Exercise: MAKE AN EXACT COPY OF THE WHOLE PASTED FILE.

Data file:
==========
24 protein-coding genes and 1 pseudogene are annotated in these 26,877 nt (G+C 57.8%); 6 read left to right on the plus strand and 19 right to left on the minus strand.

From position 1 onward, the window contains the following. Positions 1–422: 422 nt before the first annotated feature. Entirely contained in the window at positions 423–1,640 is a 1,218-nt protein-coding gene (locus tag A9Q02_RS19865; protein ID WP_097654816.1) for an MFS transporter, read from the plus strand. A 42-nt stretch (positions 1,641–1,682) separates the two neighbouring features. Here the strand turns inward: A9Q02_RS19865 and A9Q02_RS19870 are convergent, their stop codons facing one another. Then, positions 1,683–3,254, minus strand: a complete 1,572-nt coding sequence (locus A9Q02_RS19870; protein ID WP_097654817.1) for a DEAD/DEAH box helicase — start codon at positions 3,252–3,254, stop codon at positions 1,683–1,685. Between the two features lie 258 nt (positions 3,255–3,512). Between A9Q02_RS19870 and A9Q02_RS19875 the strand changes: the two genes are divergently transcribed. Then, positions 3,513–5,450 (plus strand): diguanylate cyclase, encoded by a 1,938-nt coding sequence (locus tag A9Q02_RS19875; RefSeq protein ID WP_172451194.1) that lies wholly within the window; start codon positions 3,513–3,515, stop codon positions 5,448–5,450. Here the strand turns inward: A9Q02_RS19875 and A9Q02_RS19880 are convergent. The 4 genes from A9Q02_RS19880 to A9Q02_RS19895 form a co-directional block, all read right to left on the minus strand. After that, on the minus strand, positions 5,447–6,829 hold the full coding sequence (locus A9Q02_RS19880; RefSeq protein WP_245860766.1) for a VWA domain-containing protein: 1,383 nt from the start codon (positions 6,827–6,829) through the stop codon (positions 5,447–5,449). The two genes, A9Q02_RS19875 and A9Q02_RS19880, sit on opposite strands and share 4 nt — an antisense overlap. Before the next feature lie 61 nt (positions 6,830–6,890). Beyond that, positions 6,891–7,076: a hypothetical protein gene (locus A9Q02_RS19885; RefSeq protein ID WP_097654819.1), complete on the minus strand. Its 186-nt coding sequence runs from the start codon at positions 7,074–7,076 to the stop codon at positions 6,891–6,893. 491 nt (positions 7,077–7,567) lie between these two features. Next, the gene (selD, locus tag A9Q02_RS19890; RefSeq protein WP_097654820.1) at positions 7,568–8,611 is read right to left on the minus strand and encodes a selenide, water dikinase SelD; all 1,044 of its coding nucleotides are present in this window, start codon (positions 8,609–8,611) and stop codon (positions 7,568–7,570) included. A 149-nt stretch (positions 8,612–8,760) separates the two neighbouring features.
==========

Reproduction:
24 protein-coding genes and 1 pseudogene are annotated in these 26,877 nt (G+C 57.8%); 6 read left to right on the plus strand and 19 right to left on the minus strand.

From position 1 onward, the window contains the following. Positions 1–422: 422 nt before the first annotated feature. Entirely contained in the window at positions 423–1,640 is a 1,218-nt protein-coding gene (locus tag A9Q02_RS19865; protein ID WP_097654816.1) for an MFS transporter, read from the plus strand. A 42-nt stretch (positions 1,641–1,682) separates the two neighbouring features. Here the strand turns inward: A9Q02_RS19865 and A9Q02_RS19870 are convergent, their stop codons facing one another. Then, positions 1,683–3,254, minus strand: a complete 1,572-nt coding sequence (locus A9Q02_RS19870; protein ID WP_097654817.1) for a DEAD/DEAH box helicase — start codon at positions 3,252–3,254, stop codon at positions 1,683–1,685. Between the two features lie 258 nt (positions 3,255–3,512). Between A9Q02_RS19870 and A9Q02_RS19875 the strand changes: the two genes are divergently transcribed. Then, positions 3,513–5,450 (plus strand): diguanylate cyclase, encoded by a 1,938-nt coding sequence (locus tag A9Q02_RS19875; RefSeq protein ID WP_172451194.1) that lies wholly within the window; start codon positions 3,513–3,515, stop codon positions 5,448–5,450. Here the strand turns inward: A9Q02_RS19875 and A9Q02_RS19880 are convergent. The 4 genes from A9Q02_RS19880 to A9Q02_RS19895 form a co-directional block, all read right to left on the minus strand. After that, on the minus strand, positions 5,447–6,829 hold the full coding sequence (locus A9Q02_RS19880; RefSeq protein WP_245860766.1) for a VWA domain-containing protein: 1,383 nt from the start codon (positions 6,827–6,829) through the stop codon (positions 5,447–5,449). The two genes, A9Q02_RS19875 and A9Q02_RS19880, sit on opposite strands and share 4 nt — an antisense overlap. Before the next feature lie 61 nt (positions 6,830–6,890). Beyond that, positions 6,891–7,076: a hypothetical protein gene (locus A9Q02_RS19885; RefSeq protein ID WP_097654819.1), complete on the minus strand. Its 186-nt coding sequence runs from the start codon at positions 7,074–7,076 to the stop codon at positions 6,891–6,893. 491 nt (positions 7,077–7,567) lie between these two features. Next, the gene (selD, locus tag A9Q02_RS19890; RefSeq protein WP_097654820.1) at positions 7,568–8,611 is read right to left on the minus strand and encodes a selenide, water dikinase SelD; all 1,044 of its coding nucleotides are present in this window, start codon (positions 8,609–8,611) and stop codon (positions 7,568–7,570) included. A 149-nt stretch (positions 8,612–8,760) separates the two neighbouring features.